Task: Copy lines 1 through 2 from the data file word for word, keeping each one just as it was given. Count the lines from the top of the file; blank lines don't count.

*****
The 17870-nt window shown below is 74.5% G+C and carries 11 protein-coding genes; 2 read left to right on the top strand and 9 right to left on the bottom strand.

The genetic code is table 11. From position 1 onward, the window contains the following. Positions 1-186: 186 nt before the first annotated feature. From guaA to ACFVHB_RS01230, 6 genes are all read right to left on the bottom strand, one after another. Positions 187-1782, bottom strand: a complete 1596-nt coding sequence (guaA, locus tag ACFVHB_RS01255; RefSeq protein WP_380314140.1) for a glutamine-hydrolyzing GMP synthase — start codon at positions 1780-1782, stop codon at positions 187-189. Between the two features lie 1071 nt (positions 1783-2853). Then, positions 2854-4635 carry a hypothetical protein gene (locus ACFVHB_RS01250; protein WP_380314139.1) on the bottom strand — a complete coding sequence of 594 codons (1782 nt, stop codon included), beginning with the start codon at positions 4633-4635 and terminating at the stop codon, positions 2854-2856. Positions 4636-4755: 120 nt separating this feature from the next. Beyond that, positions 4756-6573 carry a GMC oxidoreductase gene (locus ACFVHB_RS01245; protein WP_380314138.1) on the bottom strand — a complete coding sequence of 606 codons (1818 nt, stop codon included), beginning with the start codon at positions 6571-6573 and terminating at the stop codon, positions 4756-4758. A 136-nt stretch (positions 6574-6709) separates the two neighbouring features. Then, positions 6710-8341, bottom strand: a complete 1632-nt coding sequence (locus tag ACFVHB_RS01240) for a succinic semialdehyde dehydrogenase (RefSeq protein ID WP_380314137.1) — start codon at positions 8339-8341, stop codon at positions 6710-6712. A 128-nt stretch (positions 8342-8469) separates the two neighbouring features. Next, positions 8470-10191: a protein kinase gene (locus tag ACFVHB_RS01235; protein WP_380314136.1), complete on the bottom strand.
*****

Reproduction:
The 17870-nt window shown below is 74.5% G+C and carries 11 protein-coding genes; 2 read left to right on the top strand and 9 right to left on the bottom strand.

The genetic code is table 11. From position 1 onward, the window contains the following. Positions 1-186: 186 nt before the first annotated feature. From guaA to ACFVHB_RS01230, 6 genes are all read right to left on the bottom strand, one after another. Positions 187-1782, bottom strand: a complete 1596-nt coding sequence (guaA, locus tag ACFVHB_RS01255; RefSeq protein WP_380314140.1) for a glutamine-hydrolyzing GMP synthase — start codon at positions 1780-1782, stop codon at positions 187-189. Between the two features lie 1071 nt (positions 1783-2853). Then, positions 2854-4635 carry a hypothetical protein gene (locus ACFVHB_RS01250; protein WP_380314139.1) on the bottom strand — a complete coding sequence of 594 codons (1782 nt, stop codon included), beginning with the start codon at positions 4633-4635 and terminating at the stop codon, positions 2854-2856. Positions 4636-4755: 120 nt separating this feature from the next. Beyond that, positions 4756-6573 carry a GMC oxidoreductase gene (locus ACFVHB_RS01245; protein WP_380314138.1) on the bottom strand — a complete coding sequence of 606 codons (1818 nt, stop codon included), beginning with the start codon at positions 6571-6573 and terminating at the stop codon, positions 4756-4758. A 136-nt stretch (positions 6574-6709) separates the two neighbouring features. Then, positions 6710-8341, bottom strand: a complete 1632-nt coding sequence (locus tag ACFVHB_RS01240) for a succinic semialdehyde dehydrogenase (RefSeq protein ID WP_380314137.1) — start codon at positions 8339-8341, stop codon at positions 6710-6712. A 128-nt stretch (positions 8342-8469) separates the two neighbouring features. Next, positions 8470-10191: a protein kinase gene (locus tag ACFVHB_RS01235; protein WP_380314136.1), complete on the bottom strand.